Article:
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Posts Tagged ‘C

Modular Multiplicative Inverse

with 35 comments

The modular multiplicative inverse of an integer a modulo m is an integer x such that a^{-1} \equiv x \pmod{m}.

That is, it is the multiplicative inverse in the ring of integers modulo m. This is equivalent to ax \equiv aa^{-1} \equiv 1 \pmod{m}.

The multiplicative inverse of a modulo m exists if and only if a and m are coprime (i.e., if gcd(a, m) = 1).

Let’s see various ways to calculate Modular Multiplicative Inverse:

1. Brute Force
We can calculate the inverse using a brute force approach where we multiply a with all possible values x and find a x such that ax \equiv 1 \pmod{m}. Here’s a sample C++ code:

int modInverse(int a, int m) {
	a %= m;
	for(int x = 1; x < m; x++) {
		if((a*x) % m == 1) return x;
	}
}

The time complexity of the above codes is O(m).

2. Using Extended Euclidean Algorithm
We have to find a number x such that a·x = 1 (mod m). This can be written as well as a·x = 1 + m·y, which rearranges into a·x – m·y = 1. Since x and y need not be positive, we can write it as well in the standard form, a·x + m·y = 1.

In number theory, Bézout’s identity for two integers a, b is an expression ax + by = d, where x and y are integers (called Bézout coefficients for (a,b)), such that d is a common divisor of a and b. If d is the greatest common divisor of a and b then Bézout’s identity ax + by = gcd(a,b) can be solved using Extended Euclidean Algorithm.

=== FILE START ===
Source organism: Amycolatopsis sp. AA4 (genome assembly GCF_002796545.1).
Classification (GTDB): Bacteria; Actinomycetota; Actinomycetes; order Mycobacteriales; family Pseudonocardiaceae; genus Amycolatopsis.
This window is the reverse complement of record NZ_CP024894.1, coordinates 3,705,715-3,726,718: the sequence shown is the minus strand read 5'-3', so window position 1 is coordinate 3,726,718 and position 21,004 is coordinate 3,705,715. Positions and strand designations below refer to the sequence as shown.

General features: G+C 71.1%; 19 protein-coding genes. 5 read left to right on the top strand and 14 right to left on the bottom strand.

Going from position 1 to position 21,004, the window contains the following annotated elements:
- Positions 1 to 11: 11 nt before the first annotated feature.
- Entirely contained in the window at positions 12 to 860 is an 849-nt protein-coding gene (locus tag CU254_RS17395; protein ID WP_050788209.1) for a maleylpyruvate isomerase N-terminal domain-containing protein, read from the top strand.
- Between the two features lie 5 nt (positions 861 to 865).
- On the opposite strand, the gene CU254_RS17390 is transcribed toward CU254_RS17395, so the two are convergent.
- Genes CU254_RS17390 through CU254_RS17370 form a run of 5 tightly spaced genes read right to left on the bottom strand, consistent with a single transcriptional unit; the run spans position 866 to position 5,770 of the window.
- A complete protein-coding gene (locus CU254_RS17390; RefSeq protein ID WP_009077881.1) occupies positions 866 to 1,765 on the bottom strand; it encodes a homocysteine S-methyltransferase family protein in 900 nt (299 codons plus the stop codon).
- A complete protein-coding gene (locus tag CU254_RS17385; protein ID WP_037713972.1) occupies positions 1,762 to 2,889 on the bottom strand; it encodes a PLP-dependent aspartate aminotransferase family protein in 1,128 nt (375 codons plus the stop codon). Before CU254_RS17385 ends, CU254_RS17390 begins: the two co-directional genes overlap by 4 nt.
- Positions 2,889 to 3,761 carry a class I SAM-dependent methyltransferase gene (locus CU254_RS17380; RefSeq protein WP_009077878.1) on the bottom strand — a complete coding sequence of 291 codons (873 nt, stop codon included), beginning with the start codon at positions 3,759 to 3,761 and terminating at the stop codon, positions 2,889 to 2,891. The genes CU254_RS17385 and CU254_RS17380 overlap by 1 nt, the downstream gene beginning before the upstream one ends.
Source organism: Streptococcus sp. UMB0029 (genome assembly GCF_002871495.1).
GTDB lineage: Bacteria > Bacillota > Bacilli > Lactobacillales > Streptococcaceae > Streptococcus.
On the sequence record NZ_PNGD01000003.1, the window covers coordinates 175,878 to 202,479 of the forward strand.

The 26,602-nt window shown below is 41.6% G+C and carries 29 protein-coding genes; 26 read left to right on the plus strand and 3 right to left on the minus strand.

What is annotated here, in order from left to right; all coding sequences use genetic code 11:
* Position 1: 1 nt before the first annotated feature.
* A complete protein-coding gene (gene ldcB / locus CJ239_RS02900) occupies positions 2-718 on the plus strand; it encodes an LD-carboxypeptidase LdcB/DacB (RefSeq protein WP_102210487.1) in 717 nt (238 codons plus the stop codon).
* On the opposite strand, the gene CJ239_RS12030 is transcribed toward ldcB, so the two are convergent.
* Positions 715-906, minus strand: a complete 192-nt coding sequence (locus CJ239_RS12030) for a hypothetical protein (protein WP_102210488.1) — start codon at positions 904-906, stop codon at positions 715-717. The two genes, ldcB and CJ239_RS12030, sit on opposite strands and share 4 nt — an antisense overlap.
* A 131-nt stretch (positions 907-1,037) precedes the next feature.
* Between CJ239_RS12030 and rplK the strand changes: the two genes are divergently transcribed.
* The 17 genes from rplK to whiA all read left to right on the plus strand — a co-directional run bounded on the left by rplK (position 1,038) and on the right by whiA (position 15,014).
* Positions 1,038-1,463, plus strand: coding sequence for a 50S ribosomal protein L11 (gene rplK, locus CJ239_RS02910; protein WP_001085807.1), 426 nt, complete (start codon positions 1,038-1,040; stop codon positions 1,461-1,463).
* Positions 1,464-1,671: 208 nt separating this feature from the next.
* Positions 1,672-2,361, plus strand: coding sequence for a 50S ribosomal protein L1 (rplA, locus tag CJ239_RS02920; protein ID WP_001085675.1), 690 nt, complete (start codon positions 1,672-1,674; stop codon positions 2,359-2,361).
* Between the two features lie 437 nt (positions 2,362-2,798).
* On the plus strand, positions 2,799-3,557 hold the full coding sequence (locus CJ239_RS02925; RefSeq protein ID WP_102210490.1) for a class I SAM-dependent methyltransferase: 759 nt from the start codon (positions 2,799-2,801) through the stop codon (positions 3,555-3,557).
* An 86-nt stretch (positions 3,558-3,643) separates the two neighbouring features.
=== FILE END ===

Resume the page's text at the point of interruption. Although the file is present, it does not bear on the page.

The Extended Euclidean Algorithm is an extension to the Euclidean algorithm. Besides finding the greatest common divisor of integers a and b, as the Euclidean algorithm does, it also finds integers x and y (one of which is typically negative) that satisfy Bézout’s identity
ax + by = gcd(a,b). The Extended Euclidean Algorithm is particularly useful when a and b are coprime, since x is the multiplicative inverse of a modulo b, and y is the multiplicative inverse of b modulo a.

We will look at two ways to find the result of Extended Euclidean Algorithm.

Iterative Method
This method computes expressions of the form ri = axi + byi for the remainder in each step i of the Euclidean algorithm. Each successive number ri can be written as the remainder of the division of the previous two such numbers, which remainder can be expressed using the whole quotient qi of that division as follows:
r_i = r_{i-2} - q_i r_{i-1}.\,
By substitution, this gives:
r_i = (ax_{i-2} + by_{i-2}) - q_i (ax_{i-1} + by_{i-1}),\,which can be written
r_i = a(x_{i-2} - q_i x_{i-1}) + b(y_{i-2} - q_i y_{i-1}).\,
The first two values are the initial arguments to the algorithm:
r_1 = a = a\times1 + b\times0\,
r_2 = b = a\times0 + b\times1.\,
So the coefficients start out as x1 = 1, y1 = 0, x2 = 0, and y2 = 1, and the others are given by
x_i = x_{i-2} - q_i x_{i-1},\,
y_i = y_{i-2} - q_i y_{i-1}.\,
The expression for the last non-zero remainder gives the desired results since this method computes every remainder in terms of a and b, as desired.

So the algorithm looks like,

  1. Apply Euclidean algorithm, and let qn(n starts from 1) be a finite list of quotients in the division.
  2. Initialize x0, x1 as 1, 0, and y0, y1 as 0,1 respectively.
    1. Then for each i so long as qi is defined,
    2. Compute xi+1 = xi-1qixi
    3. Compute yi+1 = yi-1qiyi
    4. Repeat the above after incrementing i by 1.
  3. The answers are the second-to-last of xn and yn.
/* This function return the gcd of a and b followed by
	the pair x and y of equation ax + by = gcd(a,b)*/
pair<int, pair<int, int> > extendedEuclid(int a, int b) {
	int x = 1, y = 0;
	int xLast = 0, yLast = 1;
	int q, r, m, n;
	while(a != 0) {
		q = b / a;
		r = b % a;
		m = xLast - q * x;
		n = yLast - q * y;
		xLast = x, yLast = y;
		x = m, y = n;
		b = a, a = r;
	}
	return make_pair(b, make_pair(xLast, yLast));
}

int modInverse(int a, int m) {
    return (extendedEuclid(a,m).second.first + m) % m;
}

Recursive Method